Young people suffering from a type of diabetes should be screened for fatty liver, Hong Kong researchers have suggested after a pilot study found a connection between the two.
Researchers said the study suggested people who had fatty liver and Type 1 diabetes, which was more commonly diagnosed in children and teenagers, were more prone to other long-term complications.
The study, which is the first of its kind in the city, was conducted between mid-August and mid-September by the Virtus Medical Group and Youth Diabetes Action. It recruited 28 volunteers aged between eight and 18 and 32 volunteers older than 18, all of whom had Type 1 diabetes. They underwent a non-invasive fibroscan to assess the fat content and stiffness of the liver.
The researchers noted that only one of the 28 volunteers in the younger age bracket had both fatty liver and liver fibrosis, while five in the older group of 32 volunteers had increased liver fat content and four in that group had liver fibrosis.
“Most of us may hear more about the connection between Type 2 diabetes and fatty liver, [but] its connection with Type 1 diabetes is less known,” said Dr Chow Chung-mo, a specialist in paediatrics who led the research.
“But I believe that with more sufficient information, we could help the children to plan ahead on what they should pay attention to.”
According to the latest Hong Kong Childhood Diabetes Registry by the Youth Diabetes Action, Type 1 and Type 2 diabetes have continued to rise over the past two decades. Some 335 children were diagnosed with Type 1 between 1997 and 2007, compared with 498 children between 1997 and 2007.
Type 1 diabetes, which is often an inherited and lifelong disease, is commonly diagnosed in children and adolescents. It occurs when the body fails to produce insulin. Type 2 can develop over time and happens when the pancreas does not produce enough insulin or the body‘s cells do not react effectively to insulin.
“The people who have fatty liver are usually older … which means that they may have suffered from diabetes for a longer period,” Chow said. “Their BMI is also higher … which indicates that people with higher BMI have more chance of fatty liver.”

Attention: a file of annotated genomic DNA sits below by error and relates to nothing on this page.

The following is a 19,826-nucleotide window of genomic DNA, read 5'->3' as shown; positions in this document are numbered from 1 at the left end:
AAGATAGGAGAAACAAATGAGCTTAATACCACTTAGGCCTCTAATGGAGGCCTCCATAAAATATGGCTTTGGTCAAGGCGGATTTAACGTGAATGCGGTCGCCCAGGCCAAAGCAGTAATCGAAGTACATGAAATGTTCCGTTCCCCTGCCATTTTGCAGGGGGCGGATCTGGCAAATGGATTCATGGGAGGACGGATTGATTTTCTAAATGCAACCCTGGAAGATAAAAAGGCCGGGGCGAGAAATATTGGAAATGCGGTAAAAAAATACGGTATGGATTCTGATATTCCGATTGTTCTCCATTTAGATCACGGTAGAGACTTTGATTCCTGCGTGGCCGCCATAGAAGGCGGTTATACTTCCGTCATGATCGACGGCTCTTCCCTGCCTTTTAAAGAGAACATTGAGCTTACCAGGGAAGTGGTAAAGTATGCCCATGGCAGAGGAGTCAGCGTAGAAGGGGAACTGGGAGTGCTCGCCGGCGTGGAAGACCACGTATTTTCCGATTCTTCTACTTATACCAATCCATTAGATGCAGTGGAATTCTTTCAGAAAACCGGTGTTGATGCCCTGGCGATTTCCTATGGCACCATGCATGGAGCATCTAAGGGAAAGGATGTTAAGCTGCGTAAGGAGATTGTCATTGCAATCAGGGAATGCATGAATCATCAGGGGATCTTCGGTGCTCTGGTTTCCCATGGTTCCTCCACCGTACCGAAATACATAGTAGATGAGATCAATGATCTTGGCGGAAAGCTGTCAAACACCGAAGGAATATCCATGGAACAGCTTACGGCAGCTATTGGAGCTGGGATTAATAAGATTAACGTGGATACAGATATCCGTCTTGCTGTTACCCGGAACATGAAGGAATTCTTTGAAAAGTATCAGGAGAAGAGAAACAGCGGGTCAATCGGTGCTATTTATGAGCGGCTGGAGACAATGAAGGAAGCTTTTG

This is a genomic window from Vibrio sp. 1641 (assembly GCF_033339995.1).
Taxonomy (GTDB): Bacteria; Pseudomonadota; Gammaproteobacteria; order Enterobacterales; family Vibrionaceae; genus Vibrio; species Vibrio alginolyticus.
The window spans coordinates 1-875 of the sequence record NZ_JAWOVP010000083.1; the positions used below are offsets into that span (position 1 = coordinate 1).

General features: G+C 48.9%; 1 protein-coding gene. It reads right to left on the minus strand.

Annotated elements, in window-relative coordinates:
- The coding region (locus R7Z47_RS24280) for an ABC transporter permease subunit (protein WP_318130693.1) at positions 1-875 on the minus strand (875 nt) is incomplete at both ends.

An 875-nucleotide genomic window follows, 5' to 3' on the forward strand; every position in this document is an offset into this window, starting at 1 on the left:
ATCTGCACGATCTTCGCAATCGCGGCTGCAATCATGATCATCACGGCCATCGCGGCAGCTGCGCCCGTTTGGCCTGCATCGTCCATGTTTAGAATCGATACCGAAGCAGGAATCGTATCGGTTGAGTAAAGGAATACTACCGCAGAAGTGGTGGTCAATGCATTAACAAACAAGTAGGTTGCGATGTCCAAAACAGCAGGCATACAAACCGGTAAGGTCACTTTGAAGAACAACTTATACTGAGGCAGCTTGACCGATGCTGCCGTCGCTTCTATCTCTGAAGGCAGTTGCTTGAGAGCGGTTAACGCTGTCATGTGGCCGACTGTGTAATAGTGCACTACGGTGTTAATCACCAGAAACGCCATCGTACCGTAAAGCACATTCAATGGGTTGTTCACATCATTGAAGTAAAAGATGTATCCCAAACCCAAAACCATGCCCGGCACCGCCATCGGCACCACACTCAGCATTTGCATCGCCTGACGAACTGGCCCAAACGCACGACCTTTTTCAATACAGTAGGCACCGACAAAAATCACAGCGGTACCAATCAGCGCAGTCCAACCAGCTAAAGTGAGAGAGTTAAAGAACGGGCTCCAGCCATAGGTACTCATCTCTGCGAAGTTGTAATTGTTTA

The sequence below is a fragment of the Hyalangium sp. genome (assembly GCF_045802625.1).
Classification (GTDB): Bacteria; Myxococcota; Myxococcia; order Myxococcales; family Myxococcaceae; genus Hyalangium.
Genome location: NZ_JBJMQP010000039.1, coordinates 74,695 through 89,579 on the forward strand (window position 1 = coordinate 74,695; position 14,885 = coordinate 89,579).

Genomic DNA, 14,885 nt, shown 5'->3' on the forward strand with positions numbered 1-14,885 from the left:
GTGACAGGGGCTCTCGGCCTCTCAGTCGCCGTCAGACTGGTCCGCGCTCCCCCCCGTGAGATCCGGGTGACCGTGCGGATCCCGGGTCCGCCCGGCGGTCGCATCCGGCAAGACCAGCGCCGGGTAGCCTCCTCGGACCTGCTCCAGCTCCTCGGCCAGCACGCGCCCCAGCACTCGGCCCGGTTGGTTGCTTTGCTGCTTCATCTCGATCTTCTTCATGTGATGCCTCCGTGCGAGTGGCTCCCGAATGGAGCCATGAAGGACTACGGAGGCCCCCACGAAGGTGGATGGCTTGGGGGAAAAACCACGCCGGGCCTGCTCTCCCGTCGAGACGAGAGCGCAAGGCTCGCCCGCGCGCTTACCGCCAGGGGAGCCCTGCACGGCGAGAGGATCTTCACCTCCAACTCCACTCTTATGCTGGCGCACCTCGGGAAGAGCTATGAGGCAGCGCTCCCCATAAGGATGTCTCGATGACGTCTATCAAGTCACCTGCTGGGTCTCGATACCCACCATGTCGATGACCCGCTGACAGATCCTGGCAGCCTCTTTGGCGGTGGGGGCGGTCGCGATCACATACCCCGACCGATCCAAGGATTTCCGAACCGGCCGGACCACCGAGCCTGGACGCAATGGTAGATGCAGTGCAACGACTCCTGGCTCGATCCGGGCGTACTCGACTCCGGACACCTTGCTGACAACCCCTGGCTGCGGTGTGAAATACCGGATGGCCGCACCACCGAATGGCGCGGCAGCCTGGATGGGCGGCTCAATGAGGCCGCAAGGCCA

The researchers concluded that although young people had substantially lower prevalence of fatty liver, such prevalence could become notable with older age or longer duration of Type 1 diabetes.
Dr Norman Chan, who specialises in endocrinology, diabetes and metabolism, and participated in the study, said only 60 volunteers were involved in the research because there were so few Type 1 diabetes patients in the city.
“Some data shows that the chance of experiencing complications is higher among Type 1 diabetes patients with fatty liver,” said Chan, adding the complications included diabetic retinopathy, which can lead to blindness, heart disease and kidney failure.
The researchers said the findings suggested the importance of including systematic fatty liver assessment into regular screening for diabetes related complications.
Chow added that in most circumstances, fatty liver presented no symptoms and also occurred in people with a normal BMI.
About 700,000 people have diabetes in Hong Kong, representing 10 per cent of the population, according to the Hospital Authority. The disease was the tenth most common cause of death in the city, accounting for 1.2 per cent of all registered fatalities last year, according to the Central for Health Protection.